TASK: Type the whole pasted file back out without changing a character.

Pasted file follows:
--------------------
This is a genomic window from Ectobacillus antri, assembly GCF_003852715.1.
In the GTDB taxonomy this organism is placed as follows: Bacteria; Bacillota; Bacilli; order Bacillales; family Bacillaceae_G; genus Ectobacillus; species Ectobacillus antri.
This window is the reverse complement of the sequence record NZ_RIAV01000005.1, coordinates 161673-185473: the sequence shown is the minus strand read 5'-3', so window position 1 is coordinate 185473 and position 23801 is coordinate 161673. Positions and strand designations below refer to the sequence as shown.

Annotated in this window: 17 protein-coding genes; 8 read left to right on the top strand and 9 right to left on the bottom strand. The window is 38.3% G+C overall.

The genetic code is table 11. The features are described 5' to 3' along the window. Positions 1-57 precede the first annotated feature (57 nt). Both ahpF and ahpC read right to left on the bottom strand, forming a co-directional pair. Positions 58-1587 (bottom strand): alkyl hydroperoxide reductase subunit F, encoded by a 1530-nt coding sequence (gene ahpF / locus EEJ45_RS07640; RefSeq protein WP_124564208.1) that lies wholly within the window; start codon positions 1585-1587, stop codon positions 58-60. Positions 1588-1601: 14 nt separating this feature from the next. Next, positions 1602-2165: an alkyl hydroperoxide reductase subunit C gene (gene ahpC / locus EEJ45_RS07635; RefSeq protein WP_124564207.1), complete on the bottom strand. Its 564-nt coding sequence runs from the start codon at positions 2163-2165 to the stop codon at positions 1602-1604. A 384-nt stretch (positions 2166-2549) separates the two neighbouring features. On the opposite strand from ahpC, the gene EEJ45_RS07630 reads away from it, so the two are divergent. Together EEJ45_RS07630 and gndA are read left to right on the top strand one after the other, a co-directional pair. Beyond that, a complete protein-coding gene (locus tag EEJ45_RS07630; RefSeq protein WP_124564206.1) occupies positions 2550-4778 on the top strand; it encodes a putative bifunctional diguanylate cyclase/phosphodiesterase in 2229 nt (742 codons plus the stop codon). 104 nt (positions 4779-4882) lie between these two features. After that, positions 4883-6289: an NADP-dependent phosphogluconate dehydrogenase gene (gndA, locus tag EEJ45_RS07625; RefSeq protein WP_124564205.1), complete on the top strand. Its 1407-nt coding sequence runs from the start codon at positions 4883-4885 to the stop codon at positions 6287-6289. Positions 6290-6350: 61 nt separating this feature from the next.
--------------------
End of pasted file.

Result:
This is a genomic window from Ectobacillus antri, assembly GCF_003852715.1.
In the GTDB taxonomy this organism is placed as follows: Bacteria; Bacillota; Bacilli; order Bacillales; family Bacillaceae_G; genus Ectobacillus; species Ectobacillus antri.
This window is the reverse complement of the sequence record NZ_RIAV01000005.1, coordinates 161673-185473: the sequence shown is the minus strand read 5'-3', so window position 1 is coordinate 185473 and position 23801 is coordinate 161673. Positions and strand designations below refer to the sequence as shown.

Annotated in this window: 17 protein-coding genes; 8 read left to right on the top strand and 9 right to left on the bottom strand. The window is 38.3% G+C overall.

The genetic code is table 11. The features are described 5' to 3' along the window. Positions 1-57 precede the first annotated feature (57 nt). Both ahpF and ahpC read right to left on the bottom strand, forming a co-directional pair. Positions 58-1587 (bottom strand): alkyl hydroperoxide reductase subunit F, encoded by a 1530-nt coding sequence (gene ahpF / locus EEJ45_RS07640; RefSeq protein WP_124564208.1) that lies wholly within the window; start codon positions 1585-1587, stop codon positions 58-60. Positions 1588-1601: 14 nt separating this feature from the next. Next, positions 1602-2165: an alkyl hydroperoxide reductase subunit C gene (gene ahpC / locus EEJ45_RS07635; RefSeq protein WP_124564207.1), complete on the bottom strand. Its 564-nt coding sequence runs from the start codon at positions 2163-2165 to the stop codon at positions 1602-1604. A 384-nt stretch (positions 2166-2549) separates the two neighbouring features. On the opposite strand from ahpC, the gene EEJ45_RS07630 reads away from it, so the two are divergent. Together EEJ45_RS07630 and gndA are read left to right on the top strand one after the other, a co-directional pair. Beyond that, a complete protein-coding gene (locus tag EEJ45_RS07630; RefSeq protein WP_124564206.1) occupies positions 2550-4778 on the top strand; it encodes a putative bifunctional diguanylate cyclase/phosphodiesterase in 2229 nt (742 codons plus the stop codon). 104 nt (positions 4779-4882) lie between these two features. After that, positions 4883-6289: an NADP-dependent phosphogluconate dehydrogenase gene (gndA, locus tag EEJ45_RS07625; RefSeq protein WP_124564205.1), complete on the top strand. Its 1407-nt coding sequence runs from the start codon at positions 4883-4885 to the stop codon at positions 6287-6289. Positions 6290-6350: 61 nt separating this feature from the next.